The L5-S1 spinal motion segment, also called the lumbosacral joint, is the transition region between the lumbar spine and sacral spine in the lower back. In this region, the curvature of the spine changes from lumbar lordosis (forward curve) to sacral kyphosis (backward curve). L5-S1 helps transfer loads from the spine into the pelvis and legs.

The lumbar spine receives a high degree of stress. Watch: Lumbar Spine Anatomy Video

The L5-S1 motion segment has distinctive anatomy and receives a higher degree of mechanical stress and loads compared to the segments above.1 These characteristics may make L5-S1 susceptible to traumatic injuries, degeneration, disc herniation, and/or nerve pain.

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Anatomy of the L5-S1 Spinal Motion Segment

This motion segment typically includes the following structures:

  • L5 and S1 vertebrae. The L5 and S1 vertebrae have different features:
    • L5 consists of a vertebral body in front and an arch in the back that has 3 bony protrusions: a prominent spinous process in the middle and two transverse processes on the sides. These protrusions serve as attachment points for ligaments.
    • S1, also called the sacral base, is the upper and wider end of the triangular-shaped sacrum. S1 consists of a body on the top with wing-shaped bones on either side, called the alae. At the back, the S1 vertebra contains a long bony prominence called the median ridge. There are bony openings (foramina) on the right and left sides of this ridge.
    • L5 and S1 are joined by the lumbosacral facet joints lined with articular cartilage.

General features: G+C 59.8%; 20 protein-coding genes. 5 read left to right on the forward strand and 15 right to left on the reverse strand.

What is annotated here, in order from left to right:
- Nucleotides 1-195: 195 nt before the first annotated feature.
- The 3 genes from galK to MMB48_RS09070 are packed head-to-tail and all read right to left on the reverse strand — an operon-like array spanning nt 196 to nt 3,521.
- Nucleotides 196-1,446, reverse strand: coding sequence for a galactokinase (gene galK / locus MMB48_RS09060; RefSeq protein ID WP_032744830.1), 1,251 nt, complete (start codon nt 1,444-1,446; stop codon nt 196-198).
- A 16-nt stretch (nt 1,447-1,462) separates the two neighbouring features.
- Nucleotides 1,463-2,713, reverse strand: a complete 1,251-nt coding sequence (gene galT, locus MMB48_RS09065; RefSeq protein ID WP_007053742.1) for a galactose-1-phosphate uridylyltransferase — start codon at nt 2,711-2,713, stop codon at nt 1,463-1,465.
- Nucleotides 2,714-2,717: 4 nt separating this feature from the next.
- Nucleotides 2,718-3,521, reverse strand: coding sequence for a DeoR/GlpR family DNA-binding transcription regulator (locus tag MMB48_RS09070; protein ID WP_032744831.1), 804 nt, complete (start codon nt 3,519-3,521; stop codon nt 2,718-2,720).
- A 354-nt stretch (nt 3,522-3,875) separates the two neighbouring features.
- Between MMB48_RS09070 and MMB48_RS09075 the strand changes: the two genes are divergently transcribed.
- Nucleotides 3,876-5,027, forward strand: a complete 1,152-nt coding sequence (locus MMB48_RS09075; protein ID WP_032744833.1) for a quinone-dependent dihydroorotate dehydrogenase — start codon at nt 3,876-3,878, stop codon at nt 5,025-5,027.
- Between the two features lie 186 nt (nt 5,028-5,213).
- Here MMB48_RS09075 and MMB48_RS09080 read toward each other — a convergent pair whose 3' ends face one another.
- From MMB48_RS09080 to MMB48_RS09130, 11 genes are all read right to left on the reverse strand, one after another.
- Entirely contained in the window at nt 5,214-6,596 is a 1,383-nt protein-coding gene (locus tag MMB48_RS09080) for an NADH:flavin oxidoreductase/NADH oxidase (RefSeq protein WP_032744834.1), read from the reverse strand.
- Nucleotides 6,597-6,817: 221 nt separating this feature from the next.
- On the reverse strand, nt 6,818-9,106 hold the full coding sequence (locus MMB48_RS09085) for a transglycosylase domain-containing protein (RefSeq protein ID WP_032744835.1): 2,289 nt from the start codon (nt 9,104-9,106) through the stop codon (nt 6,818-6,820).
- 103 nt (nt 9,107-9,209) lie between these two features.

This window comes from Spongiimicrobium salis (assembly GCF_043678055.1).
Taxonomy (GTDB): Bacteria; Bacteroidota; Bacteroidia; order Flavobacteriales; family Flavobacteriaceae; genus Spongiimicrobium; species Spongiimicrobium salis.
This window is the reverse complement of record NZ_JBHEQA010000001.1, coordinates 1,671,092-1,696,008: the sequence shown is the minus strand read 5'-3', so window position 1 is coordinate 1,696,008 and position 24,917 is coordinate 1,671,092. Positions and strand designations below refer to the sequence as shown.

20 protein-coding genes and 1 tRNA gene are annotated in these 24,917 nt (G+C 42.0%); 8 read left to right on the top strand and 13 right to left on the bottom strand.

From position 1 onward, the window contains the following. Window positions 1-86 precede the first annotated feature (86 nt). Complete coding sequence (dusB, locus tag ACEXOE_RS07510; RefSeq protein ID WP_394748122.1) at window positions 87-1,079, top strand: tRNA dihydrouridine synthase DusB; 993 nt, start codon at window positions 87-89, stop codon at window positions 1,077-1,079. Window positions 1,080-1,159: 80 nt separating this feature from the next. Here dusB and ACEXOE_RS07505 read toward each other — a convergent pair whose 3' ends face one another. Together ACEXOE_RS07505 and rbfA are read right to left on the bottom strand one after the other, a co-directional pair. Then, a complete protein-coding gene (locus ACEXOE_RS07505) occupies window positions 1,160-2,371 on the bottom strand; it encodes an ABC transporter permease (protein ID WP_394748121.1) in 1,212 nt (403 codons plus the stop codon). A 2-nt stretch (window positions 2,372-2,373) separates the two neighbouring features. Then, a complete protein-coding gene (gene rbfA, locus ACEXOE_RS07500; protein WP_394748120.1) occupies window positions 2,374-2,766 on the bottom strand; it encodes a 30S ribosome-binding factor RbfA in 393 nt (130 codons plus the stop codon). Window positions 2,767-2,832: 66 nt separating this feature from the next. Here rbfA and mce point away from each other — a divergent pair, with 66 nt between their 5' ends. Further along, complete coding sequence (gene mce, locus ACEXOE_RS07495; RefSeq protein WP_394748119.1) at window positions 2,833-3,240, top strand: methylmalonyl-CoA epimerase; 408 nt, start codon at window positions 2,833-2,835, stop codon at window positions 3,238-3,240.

• L5-S1 intervertebral disc. A disc made of a gel-like material (nucleus pulposus) surrounded by a thick fibrous ring (annulus fibrosus) is situated between the vertebral bodies of L5 and S1. This disc provides cushioning and shock-absorbing functions to protect the vertebrae during spinal movements.

    Read more about Spinal Discs

  • L5 spinal nerve. The L5 spinal nerve roots exit the spinal cord through small bony openings (intervertebral foramina) on the left and right sides of the spinal canal. These nerve roots join with other nerves to form bigger nerves that extend down the spine and travel down each leg.
    • The L5 dermatome is an area of skin that receives sensations through the L5 spinal nerve and includes parts of the knee, leg, and foot.2
    • The L5 myotome is a group of muscles controlled by the L5 spinal nerve and includes specific muscles in the pelvis and legs, which are responsible for leg and foot movements.2

The L5-S1 motion segment provides a bony enclosure for the cauda equina (nerves that continue down from the spinal cord) and other delicate structures.

See Lumbar Spine Anatomy and Pain

In This Article:

Common Problems at L5-S1

The L5-S1 situated at the bottom of the vertebral column is typically subject to excessive biomechanical stress, leading to more loads and an increased risk of injury. Common problems include:

  • Disc problems. Lower back disc herniation typically occurs at the L5-S1 level.3 A steeper inclination of this disc leads to a higher degree of shear stresses and increases the risk disc of injury and degeneration.

    See Lumbar Herniated Disc: What You Should Know

  • Facet joint pain. The lumbosacral joint may develop wear-and-tear arthritis (osteoarthritis) over time due to its high load-bearing function.4 Facet joint pain may also occur due to due to inflammatory conditions, such as rheumatoid arthritis or degenerative spondylolisthesis.5

    See Facet Joint Disorders and Back Pain